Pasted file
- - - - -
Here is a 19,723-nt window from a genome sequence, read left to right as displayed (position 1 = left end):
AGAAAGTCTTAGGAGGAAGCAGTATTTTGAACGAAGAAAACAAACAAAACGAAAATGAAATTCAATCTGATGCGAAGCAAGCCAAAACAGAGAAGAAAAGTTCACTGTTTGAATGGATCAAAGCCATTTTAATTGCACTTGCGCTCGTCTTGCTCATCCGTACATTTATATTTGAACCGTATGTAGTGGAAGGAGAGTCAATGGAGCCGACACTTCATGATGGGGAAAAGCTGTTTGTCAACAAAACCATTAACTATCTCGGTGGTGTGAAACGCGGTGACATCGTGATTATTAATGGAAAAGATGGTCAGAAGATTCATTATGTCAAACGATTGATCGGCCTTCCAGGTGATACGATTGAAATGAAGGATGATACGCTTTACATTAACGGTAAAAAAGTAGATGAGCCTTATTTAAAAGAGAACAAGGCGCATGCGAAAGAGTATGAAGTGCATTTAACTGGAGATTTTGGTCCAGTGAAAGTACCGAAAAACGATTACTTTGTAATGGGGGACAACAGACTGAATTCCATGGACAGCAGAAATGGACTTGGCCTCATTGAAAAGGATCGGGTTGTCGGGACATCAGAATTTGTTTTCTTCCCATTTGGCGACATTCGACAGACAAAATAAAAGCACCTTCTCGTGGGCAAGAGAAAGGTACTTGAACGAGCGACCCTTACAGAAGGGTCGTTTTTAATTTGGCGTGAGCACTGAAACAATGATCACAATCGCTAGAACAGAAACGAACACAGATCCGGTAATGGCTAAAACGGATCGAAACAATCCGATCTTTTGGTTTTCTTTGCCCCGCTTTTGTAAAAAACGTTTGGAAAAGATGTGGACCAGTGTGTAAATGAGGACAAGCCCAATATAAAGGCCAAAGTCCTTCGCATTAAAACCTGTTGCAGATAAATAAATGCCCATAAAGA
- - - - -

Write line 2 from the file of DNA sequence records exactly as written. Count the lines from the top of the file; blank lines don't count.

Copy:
AGAAAGTCTTAGGAGGAAGCAGTATTTTGAACGAAGAAAACAAACAAAACGAAAATGAAATTCAATCTGATGCGAAGCAAGCCAAAACAGAGAAGAAAAGTTCACTGTTTGAATGGATCAAAGCCATTTTAATTGCACTTGCGCTCGTCTTGCTCATCCGTACATTTATATTTGAACCGTATGTAGTGGAAGGAGAGTCAATGGAGCCGACACTTCATGATGGGGAAAAGCTGTTTGTCAACAAAACCATTAACTATCTCGGTGGTGTGAAACGCGGTGACATCGTGATTATTAATGGAAAAGATGGTCAGAAGATTCATTATGTCAAACGATTGATCGGCCTTCCAGGTGATACGATTGAAATGAAGGATGATACGCTTTACATTAACGGTAAAAAAGTAGATGAGCCTTATTTAAAAGAGAACAAGGCGCATGCGAAAGAGTATGAAGTGCATTTAACTGGAGATTTTGGTCCAGTGAAAGTACCGAAAAACGATTACTTTGTAATGGGGGACAACAGACTGAATTCCATGGACAGCAGAAATGGACTTGGCCTCATTGAAAAGGATCGGGTTGTCGGGACATCAGAATTTGTTTTCTTCCCATTTGGCGACATTCGACAGACAAAATAAAAGCACCTTCTCGTGGGCAAGAGAAAGGTACTTGAACGAGCGACCCTTACAGAAGGGTCGTTTTTAATTTGGCGTGAGCACTGAAACAATGATCACAATCGCTAGAACAGAAACGAACACAGATCCGGTAATGGCTAAAACGGATCGAAACAATCCGATCTTTTGGTTTTCTTTGCCCCGCTTTTGTAAAAAACGTTTGGAAAAGATGTGGACCAGTGTGTAAATGAGGACAAGCCCAATATAAAGGCCAAAGTCCTTCGCATTAAAACCTGTTGCAGATAAATAAATGCCCATAAAGA